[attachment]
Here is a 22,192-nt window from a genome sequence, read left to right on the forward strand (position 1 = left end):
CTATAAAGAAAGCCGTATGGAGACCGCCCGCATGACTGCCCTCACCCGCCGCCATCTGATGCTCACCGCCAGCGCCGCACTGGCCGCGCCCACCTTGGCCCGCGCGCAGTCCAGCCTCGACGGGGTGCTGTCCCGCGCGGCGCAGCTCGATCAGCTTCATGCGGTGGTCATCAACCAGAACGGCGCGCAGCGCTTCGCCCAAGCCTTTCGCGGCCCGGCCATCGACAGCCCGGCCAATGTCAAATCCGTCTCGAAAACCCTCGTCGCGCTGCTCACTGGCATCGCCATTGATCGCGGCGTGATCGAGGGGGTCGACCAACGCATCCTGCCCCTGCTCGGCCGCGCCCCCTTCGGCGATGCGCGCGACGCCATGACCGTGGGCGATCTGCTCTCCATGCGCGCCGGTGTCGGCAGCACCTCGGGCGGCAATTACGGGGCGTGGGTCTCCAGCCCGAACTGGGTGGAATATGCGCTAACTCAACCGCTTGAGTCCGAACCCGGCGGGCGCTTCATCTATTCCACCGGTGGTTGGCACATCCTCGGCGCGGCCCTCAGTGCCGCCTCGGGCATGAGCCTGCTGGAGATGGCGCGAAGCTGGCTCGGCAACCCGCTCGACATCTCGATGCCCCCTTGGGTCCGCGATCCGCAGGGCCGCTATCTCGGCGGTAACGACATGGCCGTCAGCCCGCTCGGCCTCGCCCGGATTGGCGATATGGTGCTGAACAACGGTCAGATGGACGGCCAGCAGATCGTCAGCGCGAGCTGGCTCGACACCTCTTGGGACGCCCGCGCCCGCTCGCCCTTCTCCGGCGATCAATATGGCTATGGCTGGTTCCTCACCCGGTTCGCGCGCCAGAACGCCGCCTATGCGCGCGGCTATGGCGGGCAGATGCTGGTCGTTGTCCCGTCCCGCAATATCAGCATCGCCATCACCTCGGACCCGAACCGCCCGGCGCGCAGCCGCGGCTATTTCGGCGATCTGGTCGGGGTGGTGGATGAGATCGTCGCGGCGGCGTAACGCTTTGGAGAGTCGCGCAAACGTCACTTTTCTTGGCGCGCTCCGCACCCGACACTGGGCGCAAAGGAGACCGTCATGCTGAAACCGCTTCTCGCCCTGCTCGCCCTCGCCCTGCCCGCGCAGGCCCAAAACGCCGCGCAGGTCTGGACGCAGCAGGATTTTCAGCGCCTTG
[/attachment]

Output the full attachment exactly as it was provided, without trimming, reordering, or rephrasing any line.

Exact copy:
Here is a 22,192-nt window from a genome sequence, read left to right on the forward strand (position 1 = left end):
CTATAAAGAAAGCCGTATGGAGACCGCCCGCATGACTGCCCTCACCCGCCGCCATCTGATGCTCACCGCCAGCGCCGCACTGGCCGCGCCCACCTTGGCCCGCGCGCAGTCCAGCCTCGACGGGGTGCTGTCCCGCGCGGCGCAGCTCGATCAGCTTCATGCGGTGGTCATCAACCAGAACGGCGCGCAGCGCTTCGCCCAAGCCTTTCGCGGCCCGGCCATCGACAGCCCGGCCAATGTCAAATCCGTCTCGAAAACCCTCGTCGCGCTGCTCACTGGCATCGCCATTGATCGCGGCGTGATCGAGGGGGTCGACCAACGCATCCTGCCCCTGCTCGGCCGCGCCCCCTTCGGCGATGCGCGCGACGCCATGACCGTGGGCGATCTGCTCTCCATGCGCGCCGGTGTCGGCAGCACCTCGGGCGGCAATTACGGGGCGTGGGTCTCCAGCCCGAACTGGGTGGAATATGCGCTAACTCAACCGCTTGAGTCCGAACCCGGCGGGCGCTTCATCTATTCCACCGGTGGTTGGCACATCCTCGGCGCGGCCCTCAGTGCCGCCTCGGGCATGAGCCTGCTGGAGATGGCGCGAAGCTGGCTCGGCAACCCGCTCGACATCTCGATGCCCCCTTGGGTCCGCGATCCGCAGGGCCGCTATCTCGGCGGTAACGACATGGCCGTCAGCCCGCTCGGCCTCGCCCGGATTGGCGATATGGTGCTGAACAACGGTCAGATGGACGGCCAGCAGATCGTCAGCGCGAGCTGGCTCGACACCTCTTGGGACGCCCGCGCCCGCTCGCCCTTCTCCGGCGATCAATATGGCTATGGCTGGTTCCTCACCCGGTTCGCGCGCCAGAACGCCGCCTATGCGCGCGGCTATGGCGGGCAGATGCTGGTCGTTGTCCCGTCCCGCAATATCAGCATCGCCATCACCTCGGACCCGAACCGCCCGGCGCGCAGCCGCGGCTATTTCGGCGATCTGGTCGGGGTGGTGGATGAGATCGTCGCGGCGGCGTAACGCTTTGGAGAGTCGCGCAAACGTCACTTTTCTTGGCGCGCTCCGCACCCGACACTGGGCGCAAAGGAGACCGTCATGCTGAAACCGCTTCTCGCCCTGCTCGCCCTCGCCCTGCCCGCGCAGGCCCAAAACGCCGCGCAGGTCTGGACGCAGCAGGATTTTCAGCGCCTTG